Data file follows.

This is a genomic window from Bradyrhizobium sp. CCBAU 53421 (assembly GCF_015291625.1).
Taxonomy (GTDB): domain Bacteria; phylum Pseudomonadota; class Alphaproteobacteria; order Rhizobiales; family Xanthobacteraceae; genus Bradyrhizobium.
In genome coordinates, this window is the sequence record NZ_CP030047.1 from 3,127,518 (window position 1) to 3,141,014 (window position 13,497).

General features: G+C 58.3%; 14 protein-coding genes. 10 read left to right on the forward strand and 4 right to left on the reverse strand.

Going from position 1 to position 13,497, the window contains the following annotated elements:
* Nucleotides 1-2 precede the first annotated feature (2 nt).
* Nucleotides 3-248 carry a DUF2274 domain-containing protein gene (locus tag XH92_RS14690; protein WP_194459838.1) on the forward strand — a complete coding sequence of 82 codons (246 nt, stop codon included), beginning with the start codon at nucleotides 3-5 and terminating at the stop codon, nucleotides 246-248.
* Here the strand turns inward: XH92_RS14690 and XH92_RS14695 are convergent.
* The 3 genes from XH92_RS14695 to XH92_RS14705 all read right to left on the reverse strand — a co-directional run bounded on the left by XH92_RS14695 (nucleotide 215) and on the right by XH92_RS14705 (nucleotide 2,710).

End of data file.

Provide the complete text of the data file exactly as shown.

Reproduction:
This is a genomic window from Bradyrhizobium sp. CCBAU 53421 (assembly GCF_015291625.1).
Taxonomy (GTDB): domain Bacteria; phylum Pseudomonadota; class Alphaproteobacteria; order Rhizobiales; family Xanthobacteraceae; genus Bradyrhizobium.
In genome coordinates, this window is the sequence record NZ_CP030047.1 from 3,127,518 (window position 1) to 3,141,014 (window position 13,497).

General features: G+C 58.3%; 14 protein-coding genes. 10 read left to right on the forward strand and 4 right to left on the reverse strand.

Going from position 1 to position 13,497, the window contains the following annotated elements:
* Nucleotides 1-2 precede the first annotated feature (2 nt).
* Nucleotides 3-248 carry a DUF2274 domain-containing protein gene (locus tag XH92_RS14690; protein WP_194459838.1) on the forward strand — a complete coding sequence of 82 codons (246 nt, stop codon included), beginning with the start codon at nucleotides 3-5 and terminating at the stop codon, nucleotides 246-248.
* Here the strand turns inward: XH92_RS14690 and XH92_RS14695 are convergent.
* The 3 genes from XH92_RS14695 to XH92_RS14705 all read right to left on the reverse strand — a co-directional run bounded on the left by XH92_RS14695 (nucleotide 215) and on the right by XH92_RS14705 (nucleotide 2,710).